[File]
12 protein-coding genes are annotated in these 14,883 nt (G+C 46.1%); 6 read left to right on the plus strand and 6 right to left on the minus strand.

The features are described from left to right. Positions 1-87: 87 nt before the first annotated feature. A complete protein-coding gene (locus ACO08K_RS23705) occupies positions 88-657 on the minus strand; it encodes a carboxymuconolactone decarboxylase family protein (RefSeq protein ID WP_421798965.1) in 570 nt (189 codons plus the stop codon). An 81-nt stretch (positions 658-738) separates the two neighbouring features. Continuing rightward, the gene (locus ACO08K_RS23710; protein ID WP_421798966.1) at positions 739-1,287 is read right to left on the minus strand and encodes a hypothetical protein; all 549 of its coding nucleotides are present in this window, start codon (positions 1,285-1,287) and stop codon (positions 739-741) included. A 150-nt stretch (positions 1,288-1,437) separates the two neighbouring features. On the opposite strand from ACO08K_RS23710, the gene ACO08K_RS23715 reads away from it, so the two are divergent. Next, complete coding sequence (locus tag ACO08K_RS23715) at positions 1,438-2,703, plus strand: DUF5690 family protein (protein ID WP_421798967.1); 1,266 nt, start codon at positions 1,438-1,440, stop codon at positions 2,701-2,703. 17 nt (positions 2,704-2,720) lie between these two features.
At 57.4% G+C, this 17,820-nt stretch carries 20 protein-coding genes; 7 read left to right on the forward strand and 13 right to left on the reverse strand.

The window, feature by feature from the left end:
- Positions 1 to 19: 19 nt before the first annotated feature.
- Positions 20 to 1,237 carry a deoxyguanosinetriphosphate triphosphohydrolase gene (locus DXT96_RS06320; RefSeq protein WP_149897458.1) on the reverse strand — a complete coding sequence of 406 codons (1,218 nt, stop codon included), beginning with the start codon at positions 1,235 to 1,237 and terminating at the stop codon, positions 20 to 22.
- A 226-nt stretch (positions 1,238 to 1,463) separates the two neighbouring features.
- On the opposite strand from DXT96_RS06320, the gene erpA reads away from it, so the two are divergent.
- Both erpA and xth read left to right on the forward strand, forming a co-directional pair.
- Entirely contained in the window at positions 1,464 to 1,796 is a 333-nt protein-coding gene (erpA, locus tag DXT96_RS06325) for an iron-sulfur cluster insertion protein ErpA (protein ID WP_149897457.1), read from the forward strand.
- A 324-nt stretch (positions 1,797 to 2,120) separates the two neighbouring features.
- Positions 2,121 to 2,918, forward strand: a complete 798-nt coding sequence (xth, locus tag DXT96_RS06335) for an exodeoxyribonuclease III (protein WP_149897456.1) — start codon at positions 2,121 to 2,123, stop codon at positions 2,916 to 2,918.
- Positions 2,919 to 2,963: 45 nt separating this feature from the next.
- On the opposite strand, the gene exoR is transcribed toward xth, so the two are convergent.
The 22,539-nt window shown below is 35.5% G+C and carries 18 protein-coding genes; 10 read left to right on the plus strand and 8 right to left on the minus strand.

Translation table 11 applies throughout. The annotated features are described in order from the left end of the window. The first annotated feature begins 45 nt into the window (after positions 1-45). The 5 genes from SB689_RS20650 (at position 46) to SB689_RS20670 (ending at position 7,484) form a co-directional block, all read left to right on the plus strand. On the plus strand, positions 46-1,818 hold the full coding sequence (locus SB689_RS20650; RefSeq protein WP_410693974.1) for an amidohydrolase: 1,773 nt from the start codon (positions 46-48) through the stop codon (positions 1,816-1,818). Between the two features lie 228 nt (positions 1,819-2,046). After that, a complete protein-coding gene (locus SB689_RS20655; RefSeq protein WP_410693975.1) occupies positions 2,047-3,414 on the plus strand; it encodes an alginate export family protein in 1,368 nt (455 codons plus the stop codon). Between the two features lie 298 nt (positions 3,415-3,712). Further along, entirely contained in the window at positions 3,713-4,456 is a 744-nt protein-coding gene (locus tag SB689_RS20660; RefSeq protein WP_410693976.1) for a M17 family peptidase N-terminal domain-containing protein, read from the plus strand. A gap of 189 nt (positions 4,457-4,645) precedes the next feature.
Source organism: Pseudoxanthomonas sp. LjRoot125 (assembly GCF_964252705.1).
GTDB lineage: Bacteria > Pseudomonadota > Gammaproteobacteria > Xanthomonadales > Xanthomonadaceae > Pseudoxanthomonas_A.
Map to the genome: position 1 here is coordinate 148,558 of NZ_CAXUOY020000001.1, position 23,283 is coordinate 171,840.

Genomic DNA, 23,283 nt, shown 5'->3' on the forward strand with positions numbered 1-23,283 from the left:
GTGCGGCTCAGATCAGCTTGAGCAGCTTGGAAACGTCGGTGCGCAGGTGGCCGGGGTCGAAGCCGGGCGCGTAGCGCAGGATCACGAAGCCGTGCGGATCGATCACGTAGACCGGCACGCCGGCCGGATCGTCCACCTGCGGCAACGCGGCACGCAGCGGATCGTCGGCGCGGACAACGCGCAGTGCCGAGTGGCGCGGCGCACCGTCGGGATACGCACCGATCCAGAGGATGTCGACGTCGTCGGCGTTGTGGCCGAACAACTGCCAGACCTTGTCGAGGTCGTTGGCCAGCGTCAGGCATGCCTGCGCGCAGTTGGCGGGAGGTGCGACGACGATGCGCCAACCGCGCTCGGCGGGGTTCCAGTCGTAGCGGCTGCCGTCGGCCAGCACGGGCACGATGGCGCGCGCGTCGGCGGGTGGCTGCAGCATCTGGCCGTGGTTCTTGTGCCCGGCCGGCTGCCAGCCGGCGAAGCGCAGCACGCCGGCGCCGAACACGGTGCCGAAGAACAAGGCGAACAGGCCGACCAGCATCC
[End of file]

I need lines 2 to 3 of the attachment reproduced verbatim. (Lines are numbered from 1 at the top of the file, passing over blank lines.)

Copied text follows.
The features are described from left to right. Positions 1-87: 87 nt before the first annotated feature. A complete protein-coding gene (locus ACO08K_RS23705) occupies positions 88-657 on the minus strand; it encodes a carboxymuconolactone decarboxylase family protein (RefSeq protein ID WP_421798965.1) in 570 nt (189 codons plus the stop codon). An 81-nt stretch (positions 658-738) separates the two neighbouring features. Continuing rightward, the gene (locus ACO08K_RS23710; protein ID WP_421798966.1) at positions 739-1,287 is read right to left on the minus strand and encodes a hypothetical protein; all 549 of its coding nucleotides are present in this window, start codon (positions 1,285-1,287) and stop codon (positions 739-741) included. A 150-nt stretch (positions 1,288-1,437) separates the two neighbouring features. On the opposite strand from ACO08K_RS23710, the gene ACO08K_RS23715 reads away from it, so the two are divergent. Next, complete coding sequence (locus tag ACO08K_RS23715) at positions 1,438-2,703, plus strand: DUF5690 family protein (protein ID WP_421798967.1); 1,266 nt, start codon at positions 1,438-1,440, stop codon at positions 2,701-2,703. 17 nt (positions 2,704-2,720) lie between these two features.
At 57.4% G+C, this 17,820-nt stretch carries 20 protein-coding genes; 7 read left to right on the forward strand and 13 right to left on the reverse strand.